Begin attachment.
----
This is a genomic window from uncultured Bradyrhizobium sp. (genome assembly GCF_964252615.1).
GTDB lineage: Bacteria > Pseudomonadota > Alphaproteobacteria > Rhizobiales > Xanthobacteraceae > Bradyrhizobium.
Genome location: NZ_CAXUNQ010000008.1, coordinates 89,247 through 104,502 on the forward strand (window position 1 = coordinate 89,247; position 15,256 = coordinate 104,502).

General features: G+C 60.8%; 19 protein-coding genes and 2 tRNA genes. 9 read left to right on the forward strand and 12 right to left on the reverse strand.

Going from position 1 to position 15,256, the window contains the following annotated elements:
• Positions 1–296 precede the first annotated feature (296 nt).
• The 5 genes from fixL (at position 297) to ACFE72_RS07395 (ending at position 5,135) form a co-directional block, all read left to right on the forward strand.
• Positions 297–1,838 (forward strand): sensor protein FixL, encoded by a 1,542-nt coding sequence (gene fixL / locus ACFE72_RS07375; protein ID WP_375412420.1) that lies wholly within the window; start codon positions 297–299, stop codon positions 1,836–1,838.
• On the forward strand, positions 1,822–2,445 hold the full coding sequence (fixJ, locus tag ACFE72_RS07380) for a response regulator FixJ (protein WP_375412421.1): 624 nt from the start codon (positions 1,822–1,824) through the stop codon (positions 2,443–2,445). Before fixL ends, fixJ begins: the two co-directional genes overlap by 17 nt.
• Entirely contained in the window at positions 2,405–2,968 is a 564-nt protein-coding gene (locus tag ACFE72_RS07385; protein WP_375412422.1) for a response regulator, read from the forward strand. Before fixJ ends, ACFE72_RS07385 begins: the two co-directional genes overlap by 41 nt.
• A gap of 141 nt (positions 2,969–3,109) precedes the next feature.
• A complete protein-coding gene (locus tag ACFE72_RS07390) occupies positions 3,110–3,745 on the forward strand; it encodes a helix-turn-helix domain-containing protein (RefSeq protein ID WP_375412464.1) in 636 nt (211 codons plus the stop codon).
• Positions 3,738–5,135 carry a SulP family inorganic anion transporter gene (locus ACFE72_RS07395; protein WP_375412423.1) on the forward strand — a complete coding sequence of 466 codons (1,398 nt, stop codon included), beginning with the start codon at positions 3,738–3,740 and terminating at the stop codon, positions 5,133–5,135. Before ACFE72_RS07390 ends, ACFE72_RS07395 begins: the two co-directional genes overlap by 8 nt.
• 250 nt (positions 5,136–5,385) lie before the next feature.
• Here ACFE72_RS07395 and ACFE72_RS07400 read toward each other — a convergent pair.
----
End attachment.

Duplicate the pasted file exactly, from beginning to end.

This is a genomic window from uncultured Bradyrhizobium sp. (genome assembly GCF_964252615.1).
GTDB lineage: Bacteria > Pseudomonadota > Alphaproteobacteria > Rhizobiales > Xanthobacteraceae > Bradyrhizobium.
Genome location: NZ_CAXUNQ010000008.1, coordinates 89,247 through 104,502 on the forward strand (window position 1 = coordinate 89,247; position 15,256 = coordinate 104,502).

General features: G+C 60.8%; 19 protein-coding genes and 2 tRNA genes. 9 read left to right on the forward strand and 12 right to left on the reverse strand.

Going from position 1 to position 15,256, the window contains the following annotated elements:
• Positions 1–296 precede the first annotated feature (296 nt).
• The 5 genes from fixL (at position 297) to ACFE72_RS07395 (ending at position 5,135) form a co-directional block, all read left to right on the forward strand.
• Positions 297–1,838 (forward strand): sensor protein FixL, encoded by a 1,542-nt coding sequence (gene fixL / locus ACFE72_RS07375; protein ID WP_375412420.1) that lies wholly within the window; start codon positions 297–299, stop codon positions 1,836–1,838.
• On the forward strand, positions 1,822–2,445 hold the full coding sequence (fixJ, locus tag ACFE72_RS07380) for a response regulator FixJ (protein WP_375412421.1): 624 nt from the start codon (positions 1,822–1,824) through the stop codon (positions 2,443–2,445). Before fixL ends, fixJ begins: the two co-directional genes overlap by 17 nt.
• Entirely contained in the window at positions 2,405–2,968 is a 564-nt protein-coding gene (locus tag ACFE72_RS07385; protein WP_375412422.1) for a response regulator, read from the forward strand. Before fixJ ends, ACFE72_RS07385 begins: the two co-directional genes overlap by 41 nt.
• A gap of 141 nt (positions 2,969–3,109) precedes the next feature.
• A complete protein-coding gene (locus tag ACFE72_RS07390) occupies positions 3,110–3,745 on the forward strand; it encodes a helix-turn-helix domain-containing protein (RefSeq protein ID WP_375412464.1) in 636 nt (211 codons plus the stop codon).
• Positions 3,738–5,135 carry a SulP family inorganic anion transporter gene (locus ACFE72_RS07395; protein WP_375412423.1) on the forward strand — a complete coding sequence of 466 codons (1,398 nt, stop codon included), beginning with the start codon at positions 3,738–3,740 and terminating at the stop codon, positions 5,133–5,135. Before ACFE72_RS07390 ends, ACFE72_RS07395 begins: the two co-directional genes overlap by 8 nt.
• 250 nt (positions 5,136–5,385) lie before the next feature.
• Here ACFE72_RS07395 and ACFE72_RS07400 read toward each other — a convergent pair.